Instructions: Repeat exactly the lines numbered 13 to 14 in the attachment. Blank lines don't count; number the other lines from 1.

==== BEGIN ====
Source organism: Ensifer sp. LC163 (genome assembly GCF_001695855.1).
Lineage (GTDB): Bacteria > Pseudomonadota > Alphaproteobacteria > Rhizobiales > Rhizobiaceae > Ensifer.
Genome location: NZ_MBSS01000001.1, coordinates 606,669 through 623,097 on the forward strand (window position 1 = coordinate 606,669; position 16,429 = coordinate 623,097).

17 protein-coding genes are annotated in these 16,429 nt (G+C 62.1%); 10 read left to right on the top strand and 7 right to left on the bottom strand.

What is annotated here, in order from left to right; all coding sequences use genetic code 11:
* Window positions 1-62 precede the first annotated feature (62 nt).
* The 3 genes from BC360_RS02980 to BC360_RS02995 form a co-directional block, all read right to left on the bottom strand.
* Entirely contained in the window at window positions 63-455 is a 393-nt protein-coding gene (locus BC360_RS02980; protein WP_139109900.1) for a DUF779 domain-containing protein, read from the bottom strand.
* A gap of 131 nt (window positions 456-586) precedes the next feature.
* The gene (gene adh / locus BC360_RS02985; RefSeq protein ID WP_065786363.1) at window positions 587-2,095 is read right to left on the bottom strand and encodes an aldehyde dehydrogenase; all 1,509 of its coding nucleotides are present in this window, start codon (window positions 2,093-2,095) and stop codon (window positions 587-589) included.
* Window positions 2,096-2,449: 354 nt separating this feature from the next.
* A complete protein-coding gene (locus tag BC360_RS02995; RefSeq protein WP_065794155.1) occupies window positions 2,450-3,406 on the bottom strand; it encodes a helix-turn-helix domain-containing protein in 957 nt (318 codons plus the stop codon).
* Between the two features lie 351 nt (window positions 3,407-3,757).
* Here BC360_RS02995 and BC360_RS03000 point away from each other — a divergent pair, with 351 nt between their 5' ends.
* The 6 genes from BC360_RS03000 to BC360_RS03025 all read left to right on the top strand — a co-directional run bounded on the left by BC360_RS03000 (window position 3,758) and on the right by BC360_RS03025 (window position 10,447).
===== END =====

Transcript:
* Between the two features lie 351 nt (window positions 3,407-3,757).
* Here BC360_RS02995 and BC360_RS03000 point away from each other — a divergent pair, with 351 nt between their 5' ends.